“Since the Buhari administration is determined to end impunity and restore the rule of law in the country, the Federal Government should not hesitate to review the AFA and the Rules of Procedure to make them conform to the fundamental rights provisions of the constitution and other international human rights treaties and protocols which have been ratified by Nigeria,” he said.

In his recommendations, he urged the panel to declare that soldiers unless on duty should not wear uniform in town, adding that it should be recommended that the National Assembly should allow the Administration of Criminal Justice Act (ACJA, 2015) to apply to military courts and for military courts to be headed by retired high court judges. 

Responding on behalf of the Nigerian Air Force, Group Captain Musa Sanda Jiga, who is the Air Force’s Deputy Director of Legal Services, said while he agrees on the need for reforms, Nigeria cannot afford to have a military that does not take orders. 

“Once in the military, you sacrifice some freedoms, which include movement, speech, assembly, political rights and even to a large extent religious and ethnic,” he said.

He said one of the best ways to achieve the reform is to have a legal service that is independent of the Armed Forces Command, but added that command influence as identified by Falana is not limited to Nigeria alone but exists all over the world.

Counsel to the Nigerian Army, Ogbeni Biola Oyebanji, said while he concedes that the several provisions of the AFA and the rules of procedure of military as presently constituted need to be reviewed to be in line with what is obtainable in other democratic settings, he urged that the panel in its recommendations must discountenance protest and demonstration as a form of registering complaints by personnel of the Armed forces.

He said allowing military men to go on protest and demonstration is endangering the country, adding that the negativity that may be inflicted on the Armed forces if indiscipline is allowed to fester cannot be overemphasised.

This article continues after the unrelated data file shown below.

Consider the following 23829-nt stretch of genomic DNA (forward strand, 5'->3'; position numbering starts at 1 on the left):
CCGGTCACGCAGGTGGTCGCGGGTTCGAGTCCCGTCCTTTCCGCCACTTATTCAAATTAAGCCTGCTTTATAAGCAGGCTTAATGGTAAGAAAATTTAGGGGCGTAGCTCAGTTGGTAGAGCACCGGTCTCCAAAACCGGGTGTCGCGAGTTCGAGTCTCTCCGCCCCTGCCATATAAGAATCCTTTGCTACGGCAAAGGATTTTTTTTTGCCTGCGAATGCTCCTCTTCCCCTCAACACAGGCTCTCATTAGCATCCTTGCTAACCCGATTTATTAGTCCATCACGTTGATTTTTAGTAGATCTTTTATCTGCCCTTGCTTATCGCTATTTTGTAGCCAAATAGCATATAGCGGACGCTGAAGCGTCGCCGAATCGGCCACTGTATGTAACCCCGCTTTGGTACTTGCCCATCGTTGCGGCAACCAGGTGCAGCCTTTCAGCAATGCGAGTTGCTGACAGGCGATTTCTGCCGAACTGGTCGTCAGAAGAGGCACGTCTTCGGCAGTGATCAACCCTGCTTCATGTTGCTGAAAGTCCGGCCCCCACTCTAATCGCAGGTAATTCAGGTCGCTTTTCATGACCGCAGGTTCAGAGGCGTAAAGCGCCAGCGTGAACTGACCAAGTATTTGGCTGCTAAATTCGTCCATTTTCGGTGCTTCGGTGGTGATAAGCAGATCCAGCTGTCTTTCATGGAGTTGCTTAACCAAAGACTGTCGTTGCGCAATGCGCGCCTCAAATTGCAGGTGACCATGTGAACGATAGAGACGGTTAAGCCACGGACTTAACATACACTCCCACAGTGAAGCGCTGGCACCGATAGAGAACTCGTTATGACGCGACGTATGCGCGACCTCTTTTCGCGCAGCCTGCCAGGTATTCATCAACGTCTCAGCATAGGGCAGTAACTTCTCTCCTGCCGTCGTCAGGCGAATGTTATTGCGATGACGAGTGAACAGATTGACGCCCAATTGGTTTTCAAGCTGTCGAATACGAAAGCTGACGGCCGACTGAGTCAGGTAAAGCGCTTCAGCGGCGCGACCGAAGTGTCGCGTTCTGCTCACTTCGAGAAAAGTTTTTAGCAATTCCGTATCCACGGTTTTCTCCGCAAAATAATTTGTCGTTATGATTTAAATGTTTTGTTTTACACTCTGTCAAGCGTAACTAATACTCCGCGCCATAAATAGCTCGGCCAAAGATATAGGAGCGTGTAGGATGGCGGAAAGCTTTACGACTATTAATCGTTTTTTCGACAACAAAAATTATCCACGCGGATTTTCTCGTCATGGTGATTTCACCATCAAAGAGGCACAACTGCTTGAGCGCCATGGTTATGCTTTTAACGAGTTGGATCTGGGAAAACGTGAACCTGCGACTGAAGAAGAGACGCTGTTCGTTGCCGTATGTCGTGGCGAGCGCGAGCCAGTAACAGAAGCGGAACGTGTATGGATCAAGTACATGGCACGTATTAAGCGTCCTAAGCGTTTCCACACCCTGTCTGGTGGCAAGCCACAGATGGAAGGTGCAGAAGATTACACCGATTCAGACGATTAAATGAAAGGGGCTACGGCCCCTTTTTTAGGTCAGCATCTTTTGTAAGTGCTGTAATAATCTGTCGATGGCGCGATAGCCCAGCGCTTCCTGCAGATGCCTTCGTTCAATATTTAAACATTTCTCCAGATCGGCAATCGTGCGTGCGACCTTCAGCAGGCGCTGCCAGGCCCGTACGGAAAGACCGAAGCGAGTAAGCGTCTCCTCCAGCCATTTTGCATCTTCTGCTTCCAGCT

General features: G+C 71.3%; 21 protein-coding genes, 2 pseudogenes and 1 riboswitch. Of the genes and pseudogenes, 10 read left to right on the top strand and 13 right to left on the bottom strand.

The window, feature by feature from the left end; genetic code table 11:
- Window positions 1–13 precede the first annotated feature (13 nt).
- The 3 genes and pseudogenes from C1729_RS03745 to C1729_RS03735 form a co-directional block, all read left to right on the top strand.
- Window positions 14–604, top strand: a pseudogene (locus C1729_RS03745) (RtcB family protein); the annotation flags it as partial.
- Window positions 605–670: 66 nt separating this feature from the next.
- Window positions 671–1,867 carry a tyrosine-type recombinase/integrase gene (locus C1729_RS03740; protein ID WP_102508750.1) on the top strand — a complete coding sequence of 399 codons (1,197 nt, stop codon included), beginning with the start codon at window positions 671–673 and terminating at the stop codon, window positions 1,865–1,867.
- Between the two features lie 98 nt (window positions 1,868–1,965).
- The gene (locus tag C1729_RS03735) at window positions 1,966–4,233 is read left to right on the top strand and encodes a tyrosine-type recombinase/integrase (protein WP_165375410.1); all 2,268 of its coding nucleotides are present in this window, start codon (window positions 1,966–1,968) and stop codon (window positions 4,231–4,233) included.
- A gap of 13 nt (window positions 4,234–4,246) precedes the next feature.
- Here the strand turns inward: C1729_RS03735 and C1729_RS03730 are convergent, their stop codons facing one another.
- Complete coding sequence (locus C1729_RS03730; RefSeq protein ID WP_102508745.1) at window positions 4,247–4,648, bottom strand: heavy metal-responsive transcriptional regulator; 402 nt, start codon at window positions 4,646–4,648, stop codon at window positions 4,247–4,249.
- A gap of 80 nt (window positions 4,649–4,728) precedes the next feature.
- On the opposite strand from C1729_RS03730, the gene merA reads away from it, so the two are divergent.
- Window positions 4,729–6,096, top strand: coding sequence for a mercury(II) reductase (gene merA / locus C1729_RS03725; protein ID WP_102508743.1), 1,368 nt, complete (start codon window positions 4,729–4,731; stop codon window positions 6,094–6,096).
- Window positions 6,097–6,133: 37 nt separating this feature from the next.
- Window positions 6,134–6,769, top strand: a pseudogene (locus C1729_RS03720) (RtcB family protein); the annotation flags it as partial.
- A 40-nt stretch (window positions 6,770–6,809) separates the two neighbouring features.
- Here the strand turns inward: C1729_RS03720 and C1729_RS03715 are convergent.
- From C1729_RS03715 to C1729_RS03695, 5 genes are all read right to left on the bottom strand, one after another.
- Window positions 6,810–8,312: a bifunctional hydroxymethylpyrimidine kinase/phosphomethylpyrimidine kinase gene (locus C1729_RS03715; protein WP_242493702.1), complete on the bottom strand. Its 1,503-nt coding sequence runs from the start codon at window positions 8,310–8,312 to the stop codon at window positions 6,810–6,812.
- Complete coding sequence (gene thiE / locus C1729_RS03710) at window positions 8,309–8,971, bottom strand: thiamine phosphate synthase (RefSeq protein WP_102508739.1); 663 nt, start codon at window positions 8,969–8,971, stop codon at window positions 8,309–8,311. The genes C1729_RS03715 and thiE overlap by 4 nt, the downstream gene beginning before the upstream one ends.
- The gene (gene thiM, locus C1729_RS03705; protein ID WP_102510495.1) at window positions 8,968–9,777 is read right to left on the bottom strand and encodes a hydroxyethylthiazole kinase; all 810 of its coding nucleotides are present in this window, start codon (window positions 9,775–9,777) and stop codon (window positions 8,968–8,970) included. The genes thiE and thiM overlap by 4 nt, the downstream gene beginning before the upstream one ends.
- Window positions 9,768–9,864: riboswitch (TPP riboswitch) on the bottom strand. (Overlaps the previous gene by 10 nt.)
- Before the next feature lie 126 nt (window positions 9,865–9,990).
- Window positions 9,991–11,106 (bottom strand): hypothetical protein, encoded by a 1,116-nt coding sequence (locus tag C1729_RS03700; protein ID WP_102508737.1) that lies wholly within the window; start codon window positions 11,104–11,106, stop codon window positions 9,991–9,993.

Oyebanji said on the granting of bail that it is the same principle guiding the granting or refusal of bail that obtains in the regular and military courts. He said the grounds for denial of bail to accused persons are as contained in Section 122 (6) of the AFA.

He said, “Suffice to state that, a soldier on enlistment attains a dual legal status. He becomes subject to military and civil laws and this status is referred to as the doctrine of compact which imposes law and military discipline on any one on completion of the Attestation Form upon which he takes the oath of allegiance thereby subjecting himself to the jurisdiction of the AFA.”

He urged the “Panel to recommend areas that are beneficial generally to the government and to refrain from tampering with those areas which premise the dignity, honour, continuity and security of the country are predicated upon.”

Also commenting were a former Director General of the National Institute for Policy and Strategic Studies (NIPSS), Professor Shuaibu Danfulani and a Swede who is an expert on non-international conflict, David Falt. 

Appearing for the Save Human Foundation (SHF), Falt said the whole humanitarian legal framework was written with envisaging of two sovereign nations at conflict and not local insurgencies. He said Nigeria is not the only country that needs to review its engagement rules in view of the absence of international conflicts.